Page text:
From my book, The Catholic Verses (Sophia Institute Press, 2004, pp. 133-135).
1 Corinthians 4:16 (RSV): “I urge you, then, be imitators of me.” [cf. 11:1]
Philippians 3:17: “Brethren, join in imitating me, and mark those who so live as you have an example in us.” [cf. 4:8-9]
2 Thessalonians 3:7-9: “For you yourselves know how you ought to imitate us; we were not idle when we were with you, we did not eat anyone’s bread without paying, but with toil and labor we worked night and day, that we might not burden any of you. It was not because we have not that right, but to give you in our conduct an example to imitate.” [cf. 1 Thess 1:6-7]
These verses provide a primary biblical basis for the Catholic practice of venerating the saints. We honor the saints because the Bible instructs us to do so (see also Heb. 11). There is nothing wrong or unbiblical in venerating or trying to emulate the saints, unless we were to put them in the place of God, which is idolatry.
When Catholics honor, and keep themselves mindful of, the saints by the use of images and statues, many Protestants immediately conclude that this must be idolatry. They argue that prayerful honor can be given only to God. But the verses just cited show us that proper honor given to saints is not idolatrous and, to the contrary, is even commanded by St. Paul. When we honor and venerate saints, we are giving all the glory to God, who is the source of all saintly qualities.
Martin Luther echoed the Catholic position when he wrote:
[A]ccording to the law of Moses no other images are forbidden than an image of God which one worships. A crucifix, on the other hand, or any other holy image is not forbidden. . . .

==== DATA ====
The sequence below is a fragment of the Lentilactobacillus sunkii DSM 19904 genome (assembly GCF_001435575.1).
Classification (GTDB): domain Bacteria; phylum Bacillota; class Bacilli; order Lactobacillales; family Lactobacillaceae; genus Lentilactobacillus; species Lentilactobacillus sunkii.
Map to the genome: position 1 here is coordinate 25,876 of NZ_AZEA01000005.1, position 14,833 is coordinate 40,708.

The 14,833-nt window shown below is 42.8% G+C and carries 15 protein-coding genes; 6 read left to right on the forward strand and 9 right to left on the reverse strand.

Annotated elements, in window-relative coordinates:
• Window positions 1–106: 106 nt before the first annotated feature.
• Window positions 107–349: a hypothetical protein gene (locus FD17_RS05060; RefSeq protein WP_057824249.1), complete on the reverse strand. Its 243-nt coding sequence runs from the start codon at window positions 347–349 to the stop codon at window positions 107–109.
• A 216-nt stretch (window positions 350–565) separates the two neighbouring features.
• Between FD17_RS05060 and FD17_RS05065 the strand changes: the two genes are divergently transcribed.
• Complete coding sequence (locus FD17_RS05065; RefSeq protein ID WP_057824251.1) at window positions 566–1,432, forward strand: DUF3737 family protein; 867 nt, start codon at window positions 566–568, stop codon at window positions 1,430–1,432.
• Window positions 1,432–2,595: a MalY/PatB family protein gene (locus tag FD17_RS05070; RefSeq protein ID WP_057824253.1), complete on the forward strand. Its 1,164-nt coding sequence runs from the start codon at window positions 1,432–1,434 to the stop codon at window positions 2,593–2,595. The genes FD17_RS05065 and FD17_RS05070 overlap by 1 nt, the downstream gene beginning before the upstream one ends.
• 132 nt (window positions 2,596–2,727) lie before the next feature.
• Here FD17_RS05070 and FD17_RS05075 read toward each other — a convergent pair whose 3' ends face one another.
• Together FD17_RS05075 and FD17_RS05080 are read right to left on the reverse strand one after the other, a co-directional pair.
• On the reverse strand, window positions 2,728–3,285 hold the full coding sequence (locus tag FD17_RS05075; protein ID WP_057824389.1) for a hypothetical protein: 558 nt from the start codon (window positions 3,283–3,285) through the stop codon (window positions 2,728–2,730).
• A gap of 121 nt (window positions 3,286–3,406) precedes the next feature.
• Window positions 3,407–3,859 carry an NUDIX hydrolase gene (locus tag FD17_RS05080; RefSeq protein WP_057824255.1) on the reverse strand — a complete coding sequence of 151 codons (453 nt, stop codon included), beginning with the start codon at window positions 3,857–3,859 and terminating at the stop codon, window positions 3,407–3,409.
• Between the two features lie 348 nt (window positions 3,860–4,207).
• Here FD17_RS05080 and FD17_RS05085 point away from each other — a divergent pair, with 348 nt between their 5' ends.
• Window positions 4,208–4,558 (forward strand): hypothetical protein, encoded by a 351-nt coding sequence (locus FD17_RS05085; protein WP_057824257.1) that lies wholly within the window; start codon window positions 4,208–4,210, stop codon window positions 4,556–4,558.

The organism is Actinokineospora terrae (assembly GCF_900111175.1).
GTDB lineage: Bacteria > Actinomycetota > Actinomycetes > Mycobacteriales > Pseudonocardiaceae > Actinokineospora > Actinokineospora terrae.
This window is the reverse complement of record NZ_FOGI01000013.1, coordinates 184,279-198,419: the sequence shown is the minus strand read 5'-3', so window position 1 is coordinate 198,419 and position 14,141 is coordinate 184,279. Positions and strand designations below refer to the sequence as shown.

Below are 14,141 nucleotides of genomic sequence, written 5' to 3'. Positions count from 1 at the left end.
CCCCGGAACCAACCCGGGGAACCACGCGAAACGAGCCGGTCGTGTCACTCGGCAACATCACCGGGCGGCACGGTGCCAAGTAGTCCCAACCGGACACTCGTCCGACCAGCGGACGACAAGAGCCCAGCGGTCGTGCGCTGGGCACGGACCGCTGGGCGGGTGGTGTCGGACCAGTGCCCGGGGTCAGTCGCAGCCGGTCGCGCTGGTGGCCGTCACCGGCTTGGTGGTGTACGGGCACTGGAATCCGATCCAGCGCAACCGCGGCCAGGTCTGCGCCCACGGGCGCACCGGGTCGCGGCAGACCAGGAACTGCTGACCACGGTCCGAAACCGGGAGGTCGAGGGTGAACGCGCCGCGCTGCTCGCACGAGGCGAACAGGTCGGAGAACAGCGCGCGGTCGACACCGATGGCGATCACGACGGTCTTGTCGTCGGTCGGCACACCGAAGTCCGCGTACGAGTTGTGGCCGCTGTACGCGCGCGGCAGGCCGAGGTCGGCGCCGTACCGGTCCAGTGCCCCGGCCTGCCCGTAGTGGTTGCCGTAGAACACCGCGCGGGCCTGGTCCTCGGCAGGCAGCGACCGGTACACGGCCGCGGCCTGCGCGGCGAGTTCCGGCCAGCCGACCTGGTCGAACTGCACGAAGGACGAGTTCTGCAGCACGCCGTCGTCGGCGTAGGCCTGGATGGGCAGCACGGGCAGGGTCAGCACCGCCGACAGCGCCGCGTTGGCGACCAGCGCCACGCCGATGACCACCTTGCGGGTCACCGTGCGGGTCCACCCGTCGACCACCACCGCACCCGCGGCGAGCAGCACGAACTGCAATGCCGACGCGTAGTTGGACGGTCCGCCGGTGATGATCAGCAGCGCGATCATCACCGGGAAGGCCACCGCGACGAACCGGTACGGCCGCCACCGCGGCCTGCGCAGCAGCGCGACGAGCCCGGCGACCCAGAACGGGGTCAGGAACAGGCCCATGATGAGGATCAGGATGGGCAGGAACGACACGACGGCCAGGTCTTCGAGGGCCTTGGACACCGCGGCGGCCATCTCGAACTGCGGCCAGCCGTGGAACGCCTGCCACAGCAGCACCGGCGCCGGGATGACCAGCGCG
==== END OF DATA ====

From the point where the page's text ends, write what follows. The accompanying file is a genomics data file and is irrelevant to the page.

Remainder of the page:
[W]e do not request more than that one permit us to regard a crucifix or a saint’s image as a witness, for remembrance, as a sign as that image of Caesar was. Should it not be possible for us without sin to have a crucifix or an image of Mary, as it was for the Jews and Christ himself to have an image of Caesar. . . ? (Against the Heavenly Prophets in the Matter of Images and Sacraments, December 1524, Luther’s Works, Vol. 40: 85-86, 96).
Even John Calvin, commenting on Hebrews 12:1 (next page) wrote:
[E]veryone should be prepared to imitate them; . . . the virtues of the saints are so many testimonies to confirm us, that we, relying on them as our guides and associates, ought to go onward to God with more alacrity.
A. W. Tozer, the much-beloved Christian writer and pastor of the Christian and Missionary Alliance denomination, although denying the invocation of saints, writes luminously of the Mystical Unity of the Body of Christ:
Our Christian brethren who have gone from our sight retain still their place in the universal fellowship. The Church is one. . . . Who is able to complete the roster of the saints? To them we owe a debt of gratitude too great to comprehend. . . . They belong to us, all of them, and we belong to them. They and we . . . are included in the universal fellowship of Christ, and together compose “a royal priesthood, a holy nation, a peculiar people,” who enjoy a common but blessed communion of saints (A Treasury of A. W. Tozer. Grand Rapids, Michigan: Baker Book House, 1980, 168-170).
Protestants today usually argue that great Christian figures of the past can provide inspiration and example for us in our Christian walk today (per the passages just cited), but they will deny that we ought to venerate them. They say this because they have drawn a false dichotomy between the worship and adoration of God himself and the veneration of those children of God who show forth his glory by displaying the grace that he gave them to be what they are. But it is by no means certain from Scripture that this approach is necessary.
Photo credit: Saint Paul Writing His Epistles (c. 1620), attributed to Valentin de Boulogne (1591-1632) [public domain / Wikimedia Commons]